Coronavirus came at us very unexpectedly. The situation is still very uncertain and unpredictable. Many people have already experienced the effects of the virus, either by the virus itself or by the restrictions regarding the virus. Many of us are fearing the future, the unknown. For many people, this is a very anxious time, which is very understandable. However, in this article I would like to introduce a slightly different angle of the Covid-19.
All over the media, we hear words like “isolation”, “quarantine”, and “restricted- movements”. Those words themselves can cause lots of anxiety and panic. But what exactly it means to self- isolation or quarantine? Is there a difference?
THE DIFFERENCE BETWEEN ISOLATION, QUARANTINE, AND RESTRICTED MOVEMENTS
It is important to note that isolation and quarantine are public health practices used to stop or limit the spread of disease/ virus.
Isolation means staying indoors and completely avoiding contact with other people. It is used to separate ill individuals who have a communicable disease from those who are healthy. Isolation restricts the movement of ill persons to help stop the spread of certain diseases. For example, hospitals use isolation for patients with infectious tuberculosis.
Quarantine is used to separate and restrict the movement of good persons who may have been exposed to a communicable disease to see if they become ill. These people may have been exposed to a disease and do not know it, or they may have the disease but do not show symptoms. The quarantine can also help limit the spread of communicable diseases.
Restricted movements mean avoiding contact with other people and social situations as much as possible. It is sometimes referred to as self-quarantine.
Isolation and quarantine are used to protect the public by preventing exposure to infected persons or to persons who may be infected.
COVID-19 AND THE CHANGES
When we think of the Coronavirus and the changes that are brought with it, we don’t feel comfortable, the anxiety takes over our emotions, we are concern about our family, society, the world. We feel lost and uncertain regarding the future, the jobs, the health, and the financial aspects of our lives. Many of us are losing our sense of self. Many people lost their jobs, but also their roles that come with it. People who perceived themselves only by the prism of their roles, when they lost their jobs they lost part of their identity. That can be crucial for their further well-being.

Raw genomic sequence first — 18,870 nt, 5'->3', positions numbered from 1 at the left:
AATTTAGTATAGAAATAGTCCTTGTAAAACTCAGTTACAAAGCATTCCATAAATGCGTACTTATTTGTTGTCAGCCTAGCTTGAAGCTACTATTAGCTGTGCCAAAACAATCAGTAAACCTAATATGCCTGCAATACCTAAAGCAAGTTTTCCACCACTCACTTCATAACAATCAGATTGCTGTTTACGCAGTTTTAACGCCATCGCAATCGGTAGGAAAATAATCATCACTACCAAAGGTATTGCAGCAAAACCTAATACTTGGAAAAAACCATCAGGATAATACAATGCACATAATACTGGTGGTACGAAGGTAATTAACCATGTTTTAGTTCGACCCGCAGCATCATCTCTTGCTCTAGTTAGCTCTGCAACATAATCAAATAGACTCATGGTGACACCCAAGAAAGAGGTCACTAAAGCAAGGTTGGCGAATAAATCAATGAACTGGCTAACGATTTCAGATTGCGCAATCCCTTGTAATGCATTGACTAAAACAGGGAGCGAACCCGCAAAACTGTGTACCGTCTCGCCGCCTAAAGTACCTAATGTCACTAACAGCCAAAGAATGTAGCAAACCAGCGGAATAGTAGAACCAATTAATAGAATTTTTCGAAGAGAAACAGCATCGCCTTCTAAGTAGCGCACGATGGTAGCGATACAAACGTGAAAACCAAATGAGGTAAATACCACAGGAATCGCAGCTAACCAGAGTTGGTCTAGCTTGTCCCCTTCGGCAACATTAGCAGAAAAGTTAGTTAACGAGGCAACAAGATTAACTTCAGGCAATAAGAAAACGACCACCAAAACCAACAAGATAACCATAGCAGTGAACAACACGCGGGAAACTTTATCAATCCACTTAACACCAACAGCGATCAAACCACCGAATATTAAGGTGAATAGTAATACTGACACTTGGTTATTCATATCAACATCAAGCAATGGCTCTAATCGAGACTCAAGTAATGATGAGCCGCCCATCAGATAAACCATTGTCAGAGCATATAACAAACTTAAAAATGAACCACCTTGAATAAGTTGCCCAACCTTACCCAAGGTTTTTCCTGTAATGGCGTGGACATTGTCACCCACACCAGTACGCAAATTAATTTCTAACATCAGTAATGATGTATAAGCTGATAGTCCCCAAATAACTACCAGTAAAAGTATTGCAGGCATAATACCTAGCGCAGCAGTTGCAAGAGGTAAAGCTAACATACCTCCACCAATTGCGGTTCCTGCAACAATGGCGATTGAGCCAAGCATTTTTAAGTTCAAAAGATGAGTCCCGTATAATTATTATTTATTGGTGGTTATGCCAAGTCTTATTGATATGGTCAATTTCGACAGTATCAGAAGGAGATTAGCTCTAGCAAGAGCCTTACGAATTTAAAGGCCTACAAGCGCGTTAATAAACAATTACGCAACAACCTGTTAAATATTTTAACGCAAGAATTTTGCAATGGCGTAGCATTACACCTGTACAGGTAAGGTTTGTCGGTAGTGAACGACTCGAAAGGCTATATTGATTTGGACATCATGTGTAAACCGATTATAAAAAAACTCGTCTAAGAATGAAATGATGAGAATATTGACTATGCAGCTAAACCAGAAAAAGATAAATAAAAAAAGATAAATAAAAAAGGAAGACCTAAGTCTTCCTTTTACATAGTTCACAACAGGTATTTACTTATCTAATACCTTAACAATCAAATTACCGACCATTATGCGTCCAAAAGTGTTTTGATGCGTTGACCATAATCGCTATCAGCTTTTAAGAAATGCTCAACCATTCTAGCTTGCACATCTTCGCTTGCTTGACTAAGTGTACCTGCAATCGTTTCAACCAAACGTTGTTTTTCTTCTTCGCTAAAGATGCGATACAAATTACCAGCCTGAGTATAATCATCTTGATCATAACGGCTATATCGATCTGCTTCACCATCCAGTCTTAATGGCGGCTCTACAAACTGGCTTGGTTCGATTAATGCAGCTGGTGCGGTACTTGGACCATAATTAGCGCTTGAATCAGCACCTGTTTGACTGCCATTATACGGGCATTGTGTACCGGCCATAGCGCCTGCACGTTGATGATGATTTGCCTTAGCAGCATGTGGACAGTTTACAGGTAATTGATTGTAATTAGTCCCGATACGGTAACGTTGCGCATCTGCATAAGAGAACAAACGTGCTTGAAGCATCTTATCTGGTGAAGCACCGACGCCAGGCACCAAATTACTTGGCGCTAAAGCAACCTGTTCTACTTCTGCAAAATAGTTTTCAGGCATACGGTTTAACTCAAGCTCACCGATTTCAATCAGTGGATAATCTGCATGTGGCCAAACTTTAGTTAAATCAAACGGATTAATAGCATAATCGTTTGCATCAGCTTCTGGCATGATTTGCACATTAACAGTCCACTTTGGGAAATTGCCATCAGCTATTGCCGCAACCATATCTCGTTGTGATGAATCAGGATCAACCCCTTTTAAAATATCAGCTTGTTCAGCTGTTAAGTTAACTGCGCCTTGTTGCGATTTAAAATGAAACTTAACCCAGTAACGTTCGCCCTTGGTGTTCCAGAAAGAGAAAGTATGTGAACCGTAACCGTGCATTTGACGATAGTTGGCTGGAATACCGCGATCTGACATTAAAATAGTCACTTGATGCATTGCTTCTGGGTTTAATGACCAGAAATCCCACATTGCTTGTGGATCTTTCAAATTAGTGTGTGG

Identity refer to concepts about who the person is and what the person is like. Identity can be analysed as consisting of an interpersonal aspect (a set of roles and relationships), a potentiality aspect (a concept of who the person might become), and a values aspect (a set of values and priorities) (Baumeister, 1986).
All over the media and the news, all we hear is the statistic, the negative impact of the Covid-19. However, I am a huge believer that everything is happening for a reason, even though something at the beginning doesn’t look good, eventually, it will turn into a positive thing.
LIFE BEFORE COVID-19
Let’s take a look at our lives before the epidemic… people were busy all the time. We all were working long hours, we were rushing to accomplish one thing after another. None of us stopped. People were constantly on the go. We made plans ahead, we focused so much about earning the money, and then we were complaining about the lack of time. Rather than living together with people who love us and care about us we were living beside them. The majority of us neglected our own health. Lots of people didn’t care about the Earth and the ecology. In all this madness of busyness we forgot to live, we forgot about ourselves, we lost the sense of who we are and what our needs are. Ironically, that’s a fundamental question of our existence.
People became very lonely and very individual in what they were doing. At the same time, forgetting one basic principle: people cannot live as a separate entity. We all need each other. For every system that we have created, we need another person for that system to work.
A LESSON FROM COVID-19
How about looking at the Coronavirus as a lesson? Maybe it is doing us more good than the bad? What if the virus tries to convey some message to us, regarding our lifestyles and about ourselves as people, as a population? We can definitely learn or at least consider some of the following points:
- Our family and home life are very important. The relationships that we have in our life are playing a significant role.
- Our health is precious, we need to look after it more.
- Our life matters.
- The purpose of our life is to help others.
- We are all equal, regardless of our culture, religion, occupation, financial situation.
- We are all connected, and something that affects one person has an effect on another.
- The power of free will is in our hands. We can choose to cooperate and to help each other or be the opposite.
- We need to revisit our value system.
- We can control our behavior. We can be patient, or we can panic. We can understand that this type of situation has happened many times before in history and will pass. OR we can panic and see it as the end of the world.
- We can learn from our mistakes. We can reflect on and understand our mistakes.
- We need to look after the Earth. We need to look at the deforestation. We are sick because our home is sick.
- Life is cyclical. After every difficulty, there is always ease. This is just a phase in this great cycle.
Baumeister, R. F. (1986). Identity: Cultural change and the struggle for self New York: Oxford University Press.